How can psychology help improve cybersecurity?

All hope is not lost, however. While cybercriminals may play into our psychology to carry out their schemes, we too can take the time to understand our own psychological tendencies to better protect ourselves.

By understanding how deception influences human decision-making, SMEs can create better protective measures and response plans. Regular security awareness training on spotting the tell-tale signs of a phishing or BEC attack is a good place to start. In addition, leaders should be using self and response efficacy to encourage their employees to be more security conscious. Self efficacy refers to an individual's ability to respond to threats. Using positive reinforcement and encouragement, leaders can boost their employees’ confidence in how they respond to potential scams. One way they can do this is by offering public recognition for successful work. Response efficacy relates to the training and controls used to respond to threats within the organization. These must be easy-to-use, high quality and timely, in order to improve user experience.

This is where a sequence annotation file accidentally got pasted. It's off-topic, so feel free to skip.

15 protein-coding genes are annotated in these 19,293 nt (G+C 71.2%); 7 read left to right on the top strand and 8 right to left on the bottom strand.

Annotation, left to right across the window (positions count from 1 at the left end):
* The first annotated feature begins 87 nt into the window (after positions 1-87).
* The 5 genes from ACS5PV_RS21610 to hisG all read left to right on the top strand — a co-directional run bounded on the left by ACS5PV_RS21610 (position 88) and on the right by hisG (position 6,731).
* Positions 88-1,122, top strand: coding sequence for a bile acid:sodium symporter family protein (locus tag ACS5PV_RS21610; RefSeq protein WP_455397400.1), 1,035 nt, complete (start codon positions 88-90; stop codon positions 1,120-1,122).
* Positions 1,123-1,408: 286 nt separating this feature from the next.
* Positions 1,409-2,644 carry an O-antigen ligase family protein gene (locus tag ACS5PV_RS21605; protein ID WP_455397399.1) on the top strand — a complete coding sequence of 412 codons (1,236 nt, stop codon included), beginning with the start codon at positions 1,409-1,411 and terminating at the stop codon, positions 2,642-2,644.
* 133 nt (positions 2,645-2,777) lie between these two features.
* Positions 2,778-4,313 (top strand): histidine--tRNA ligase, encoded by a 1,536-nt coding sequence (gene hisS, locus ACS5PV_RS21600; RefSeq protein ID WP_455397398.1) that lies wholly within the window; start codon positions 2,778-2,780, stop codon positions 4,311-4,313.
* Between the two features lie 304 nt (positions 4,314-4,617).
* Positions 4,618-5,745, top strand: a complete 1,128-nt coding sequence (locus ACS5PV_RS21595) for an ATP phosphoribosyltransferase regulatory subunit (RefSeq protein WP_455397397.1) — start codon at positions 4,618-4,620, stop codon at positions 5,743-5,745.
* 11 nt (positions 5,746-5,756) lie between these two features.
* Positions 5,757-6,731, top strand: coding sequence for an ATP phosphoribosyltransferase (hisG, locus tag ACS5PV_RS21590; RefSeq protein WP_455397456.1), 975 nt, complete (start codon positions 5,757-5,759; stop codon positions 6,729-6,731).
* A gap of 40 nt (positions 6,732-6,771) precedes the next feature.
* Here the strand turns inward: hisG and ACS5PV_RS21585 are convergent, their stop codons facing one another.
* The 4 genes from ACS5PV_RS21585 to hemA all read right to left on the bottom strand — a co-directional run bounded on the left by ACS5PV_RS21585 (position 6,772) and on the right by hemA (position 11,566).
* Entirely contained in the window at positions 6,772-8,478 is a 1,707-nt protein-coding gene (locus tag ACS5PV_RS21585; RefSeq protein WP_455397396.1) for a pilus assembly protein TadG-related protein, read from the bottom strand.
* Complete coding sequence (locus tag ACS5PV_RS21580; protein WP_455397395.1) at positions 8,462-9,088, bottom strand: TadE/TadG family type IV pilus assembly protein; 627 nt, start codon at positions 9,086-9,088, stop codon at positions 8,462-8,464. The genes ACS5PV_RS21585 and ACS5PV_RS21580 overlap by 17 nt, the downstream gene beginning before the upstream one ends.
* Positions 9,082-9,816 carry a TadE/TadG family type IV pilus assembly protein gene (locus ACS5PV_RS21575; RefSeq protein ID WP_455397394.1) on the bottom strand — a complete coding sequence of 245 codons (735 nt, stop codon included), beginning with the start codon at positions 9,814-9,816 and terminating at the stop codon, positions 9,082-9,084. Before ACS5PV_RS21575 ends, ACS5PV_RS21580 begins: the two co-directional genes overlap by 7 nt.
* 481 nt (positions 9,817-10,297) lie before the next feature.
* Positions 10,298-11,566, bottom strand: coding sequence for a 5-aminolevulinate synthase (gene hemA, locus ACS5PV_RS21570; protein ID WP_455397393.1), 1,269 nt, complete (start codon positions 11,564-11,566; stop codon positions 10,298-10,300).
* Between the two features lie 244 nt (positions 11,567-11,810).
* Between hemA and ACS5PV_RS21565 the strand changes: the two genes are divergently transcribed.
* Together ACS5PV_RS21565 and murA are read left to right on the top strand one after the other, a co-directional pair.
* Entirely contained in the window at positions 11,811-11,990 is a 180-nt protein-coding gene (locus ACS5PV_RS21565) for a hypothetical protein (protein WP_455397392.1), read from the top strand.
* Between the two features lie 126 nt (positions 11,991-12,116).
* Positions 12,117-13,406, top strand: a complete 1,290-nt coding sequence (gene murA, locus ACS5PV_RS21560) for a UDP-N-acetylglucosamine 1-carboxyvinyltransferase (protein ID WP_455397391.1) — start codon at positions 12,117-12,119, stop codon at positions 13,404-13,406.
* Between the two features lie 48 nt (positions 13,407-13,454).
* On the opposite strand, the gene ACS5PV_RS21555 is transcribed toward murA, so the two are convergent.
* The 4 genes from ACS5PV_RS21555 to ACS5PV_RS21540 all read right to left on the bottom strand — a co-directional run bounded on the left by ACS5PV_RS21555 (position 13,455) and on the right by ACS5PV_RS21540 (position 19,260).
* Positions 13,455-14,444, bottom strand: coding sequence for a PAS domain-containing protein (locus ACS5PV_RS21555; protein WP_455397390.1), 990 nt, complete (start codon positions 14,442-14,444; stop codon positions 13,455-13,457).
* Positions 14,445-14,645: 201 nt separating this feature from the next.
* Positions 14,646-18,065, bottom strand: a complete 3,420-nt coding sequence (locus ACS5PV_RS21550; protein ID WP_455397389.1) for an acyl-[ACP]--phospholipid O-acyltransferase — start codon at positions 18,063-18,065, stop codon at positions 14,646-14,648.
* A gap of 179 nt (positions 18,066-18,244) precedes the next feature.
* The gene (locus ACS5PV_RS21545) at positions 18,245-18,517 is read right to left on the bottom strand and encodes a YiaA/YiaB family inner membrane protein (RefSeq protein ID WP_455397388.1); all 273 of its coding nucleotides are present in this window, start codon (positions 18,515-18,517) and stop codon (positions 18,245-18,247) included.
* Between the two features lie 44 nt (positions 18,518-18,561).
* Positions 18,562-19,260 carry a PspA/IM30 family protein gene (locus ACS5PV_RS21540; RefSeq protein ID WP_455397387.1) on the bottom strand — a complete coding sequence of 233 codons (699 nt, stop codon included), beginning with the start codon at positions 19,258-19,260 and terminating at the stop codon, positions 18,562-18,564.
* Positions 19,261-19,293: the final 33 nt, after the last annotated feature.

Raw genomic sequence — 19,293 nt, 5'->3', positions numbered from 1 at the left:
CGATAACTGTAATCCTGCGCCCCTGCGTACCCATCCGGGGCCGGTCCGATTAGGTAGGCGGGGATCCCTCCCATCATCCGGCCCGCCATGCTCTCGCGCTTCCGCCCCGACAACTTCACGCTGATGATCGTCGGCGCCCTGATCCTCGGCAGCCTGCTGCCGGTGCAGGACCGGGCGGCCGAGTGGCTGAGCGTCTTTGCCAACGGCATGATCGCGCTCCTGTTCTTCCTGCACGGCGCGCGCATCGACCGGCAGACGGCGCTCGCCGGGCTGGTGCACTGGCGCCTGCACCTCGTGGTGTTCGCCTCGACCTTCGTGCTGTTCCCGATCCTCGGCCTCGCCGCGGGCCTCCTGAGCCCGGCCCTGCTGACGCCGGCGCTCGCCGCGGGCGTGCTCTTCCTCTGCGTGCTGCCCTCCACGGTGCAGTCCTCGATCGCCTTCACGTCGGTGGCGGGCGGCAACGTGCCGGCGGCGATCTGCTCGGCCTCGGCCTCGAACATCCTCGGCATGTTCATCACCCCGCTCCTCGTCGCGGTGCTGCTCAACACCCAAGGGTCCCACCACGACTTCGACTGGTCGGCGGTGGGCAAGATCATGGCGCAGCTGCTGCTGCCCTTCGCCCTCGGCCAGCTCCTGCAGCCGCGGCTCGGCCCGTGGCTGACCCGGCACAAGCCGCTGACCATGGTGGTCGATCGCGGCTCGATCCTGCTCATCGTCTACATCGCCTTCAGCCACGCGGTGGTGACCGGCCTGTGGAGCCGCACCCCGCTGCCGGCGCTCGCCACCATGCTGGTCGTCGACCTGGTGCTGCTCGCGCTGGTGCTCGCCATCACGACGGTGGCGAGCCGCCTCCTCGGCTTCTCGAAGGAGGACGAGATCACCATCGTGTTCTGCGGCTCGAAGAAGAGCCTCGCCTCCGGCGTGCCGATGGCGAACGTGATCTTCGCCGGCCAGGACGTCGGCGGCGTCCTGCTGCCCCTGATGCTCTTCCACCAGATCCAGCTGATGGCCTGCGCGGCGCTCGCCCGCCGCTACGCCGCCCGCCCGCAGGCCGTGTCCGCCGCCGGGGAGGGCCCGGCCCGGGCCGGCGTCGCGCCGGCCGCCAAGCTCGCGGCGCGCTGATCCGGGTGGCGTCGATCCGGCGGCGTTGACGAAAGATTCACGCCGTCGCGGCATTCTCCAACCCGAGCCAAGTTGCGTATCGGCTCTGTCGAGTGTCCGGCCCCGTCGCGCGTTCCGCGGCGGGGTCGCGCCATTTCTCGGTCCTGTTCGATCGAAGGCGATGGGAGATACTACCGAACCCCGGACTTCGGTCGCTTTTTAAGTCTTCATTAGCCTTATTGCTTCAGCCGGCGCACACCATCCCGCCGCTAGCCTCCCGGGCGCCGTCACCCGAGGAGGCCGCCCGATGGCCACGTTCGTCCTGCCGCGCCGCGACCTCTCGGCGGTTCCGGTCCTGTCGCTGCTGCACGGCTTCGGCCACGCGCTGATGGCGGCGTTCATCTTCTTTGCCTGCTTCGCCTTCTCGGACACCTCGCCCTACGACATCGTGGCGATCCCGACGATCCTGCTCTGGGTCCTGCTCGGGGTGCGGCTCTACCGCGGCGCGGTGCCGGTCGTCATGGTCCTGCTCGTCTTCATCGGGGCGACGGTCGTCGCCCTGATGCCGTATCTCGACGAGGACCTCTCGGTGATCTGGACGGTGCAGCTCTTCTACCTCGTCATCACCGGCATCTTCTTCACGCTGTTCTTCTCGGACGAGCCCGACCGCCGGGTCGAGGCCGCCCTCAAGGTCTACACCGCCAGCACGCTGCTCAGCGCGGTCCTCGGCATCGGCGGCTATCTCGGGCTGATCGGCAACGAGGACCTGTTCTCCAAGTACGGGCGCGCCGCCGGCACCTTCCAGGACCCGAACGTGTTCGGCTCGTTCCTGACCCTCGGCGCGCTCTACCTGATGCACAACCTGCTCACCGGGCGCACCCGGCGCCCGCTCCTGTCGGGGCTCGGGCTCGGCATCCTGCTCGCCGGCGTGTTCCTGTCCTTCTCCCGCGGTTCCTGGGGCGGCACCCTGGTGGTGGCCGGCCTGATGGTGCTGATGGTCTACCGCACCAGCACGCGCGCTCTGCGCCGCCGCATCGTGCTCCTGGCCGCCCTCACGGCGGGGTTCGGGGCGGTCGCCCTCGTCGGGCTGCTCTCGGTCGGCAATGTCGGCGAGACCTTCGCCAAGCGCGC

Additionally, it’s vital for SMEs to have an understanding of the fundamentals of good cybersecurity. One way to do so is by getting certified in Cyber Essentials, which is a UK government scheme that covers the basics of cyber hygiene, and can help protect businesses against 98.5% of the most common cyber threats – particularly those that aim to deceive or manipulate their targets.

In a physical world, interactions include cues, expressions and movements that can help others understand potentially deceptive intentions. In the cyber world, this isn’t the case, which is why it is so important for individuals and organizations to understand what digital cues to look out for that could point to illicit behavior, a potential attack or a scam.

We've featured the best encryption software.

Jamie Akhtar

Jamie Akhtar is founding CEO of CyberSmart (cybersmart.co.uk), UK leader in simple and accessible automated cybersecurity technology for SMEs. He has built over 100 web applications and served as CTO of several organizations.